As the session ended and Roger Waters and Nick Mason left the stage, a series of photos of the band, rehearsing in the 60s, were flashed up onto the screen.  As people left the auditorium, quickly dismantling cameras, rushing to the next shot, Roger Waters turned and watched the images.  The past is another country.

Roger Waters          Pink Floyd early days

 

I got the music in me

It’s been an eventful few days, music wise.  A young friend, currently being cool in Berlin, has sent some tracks of music he’s listening to, and another friend, more mature, has sent me a CD of early 60s tracks.

So first to talk about the sounds from Berlin.  If I say it is music I have never heard before no-one will be surprised, but there are tracks here that I think owe a lot to the 60s. And it’s not all new music.

Possibly my favourite was Sampha (No-one knows me) Like the Piano.  He’s from London, born in 1988. This track has just been released.  I like his voice and the sound of the piano, as if he’s playing in a cold church hall.

Oby Onyioha who hails from Nigeria singing ‘Enjoy Your Life,’ a 1981 track, is a great example of funk.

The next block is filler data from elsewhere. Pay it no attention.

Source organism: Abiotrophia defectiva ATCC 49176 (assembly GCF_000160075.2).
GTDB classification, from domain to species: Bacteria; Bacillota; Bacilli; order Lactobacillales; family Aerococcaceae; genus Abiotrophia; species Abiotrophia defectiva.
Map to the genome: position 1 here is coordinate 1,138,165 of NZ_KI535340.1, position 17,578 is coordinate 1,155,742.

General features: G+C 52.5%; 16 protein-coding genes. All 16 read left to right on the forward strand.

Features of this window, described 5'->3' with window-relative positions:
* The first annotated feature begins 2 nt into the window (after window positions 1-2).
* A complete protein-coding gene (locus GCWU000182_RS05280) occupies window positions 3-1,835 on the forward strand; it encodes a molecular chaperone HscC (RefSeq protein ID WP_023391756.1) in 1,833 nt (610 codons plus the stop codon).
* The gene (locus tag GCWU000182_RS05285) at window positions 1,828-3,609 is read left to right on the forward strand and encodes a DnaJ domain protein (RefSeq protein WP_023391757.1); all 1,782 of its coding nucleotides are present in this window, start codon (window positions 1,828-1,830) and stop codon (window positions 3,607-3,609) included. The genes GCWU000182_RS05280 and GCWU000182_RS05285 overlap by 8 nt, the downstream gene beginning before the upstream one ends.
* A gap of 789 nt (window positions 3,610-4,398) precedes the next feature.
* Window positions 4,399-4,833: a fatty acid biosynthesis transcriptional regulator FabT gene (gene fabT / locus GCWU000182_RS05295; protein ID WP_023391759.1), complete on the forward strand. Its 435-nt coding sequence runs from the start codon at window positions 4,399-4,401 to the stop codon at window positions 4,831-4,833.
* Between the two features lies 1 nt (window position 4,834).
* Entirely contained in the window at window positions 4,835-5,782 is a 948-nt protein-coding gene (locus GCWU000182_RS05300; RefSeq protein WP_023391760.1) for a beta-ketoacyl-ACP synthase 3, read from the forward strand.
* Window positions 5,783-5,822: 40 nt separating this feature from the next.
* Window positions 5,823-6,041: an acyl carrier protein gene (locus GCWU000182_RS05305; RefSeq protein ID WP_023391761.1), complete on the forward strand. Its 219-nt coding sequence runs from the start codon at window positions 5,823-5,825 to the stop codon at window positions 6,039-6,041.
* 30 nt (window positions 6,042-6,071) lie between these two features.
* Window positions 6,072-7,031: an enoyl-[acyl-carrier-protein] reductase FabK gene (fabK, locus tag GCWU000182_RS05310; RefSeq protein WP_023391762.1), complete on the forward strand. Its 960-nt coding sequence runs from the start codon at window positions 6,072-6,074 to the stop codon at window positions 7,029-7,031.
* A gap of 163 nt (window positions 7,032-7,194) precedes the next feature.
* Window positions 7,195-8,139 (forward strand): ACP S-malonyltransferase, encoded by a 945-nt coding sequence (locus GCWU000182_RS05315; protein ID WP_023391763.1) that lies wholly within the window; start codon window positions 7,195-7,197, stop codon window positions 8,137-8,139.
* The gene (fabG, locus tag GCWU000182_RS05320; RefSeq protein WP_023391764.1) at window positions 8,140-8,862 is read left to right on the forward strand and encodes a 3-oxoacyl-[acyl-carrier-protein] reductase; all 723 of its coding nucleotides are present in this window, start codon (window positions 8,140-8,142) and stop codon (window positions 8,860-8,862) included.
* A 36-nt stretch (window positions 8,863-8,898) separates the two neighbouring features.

And of course Serious Style by Omar.  He was born in London in 1968 and this track was from the album ‘There’s Nothing Like This’. I liked the music and I loved the sentiment.

There were also tracks from XX, Childish Gambino, I Level, and Crucial O’Niel – all worth a listen.  A real treat.

And then we come to the early 60s tracks.  I knew all the words! Helen Shapiro, Adam Faith, the Allisons (Are You Sure?).  Move It by Cliff Richard is I think one of the best rock and roll records ever – and I don’t even like Cliff Richard (the first few seconds of this clip will explain why, that and the extraordinary hairstyle that Cliff is sporting).

Cliff goes on to sing ‘Please Don’t Tease’ and then Johnny Kidd and the Pirates follow up with ‘Please Don’t Touch.

Marty Wilde singing ‘Bad Boy’ is good – and there are some great images on this video.

There’s Craig Douglas, Lonnie Donegan, Adam Faith.  Remember folks this was before Ready Steady Go, before the Pirate Radio Stations, before Radio 1.  We had The Six Five Special on BBC, while Cool for Cats and Oh Boy were on ITV – which in our case, we did not have.  I had to go over the road to Christine’s house to see Cliff and Marty and the Vernon Girls.

Thank heavens for Motown.

 

 

 

 

 

 

Vinyl values

portable record player - picture3-2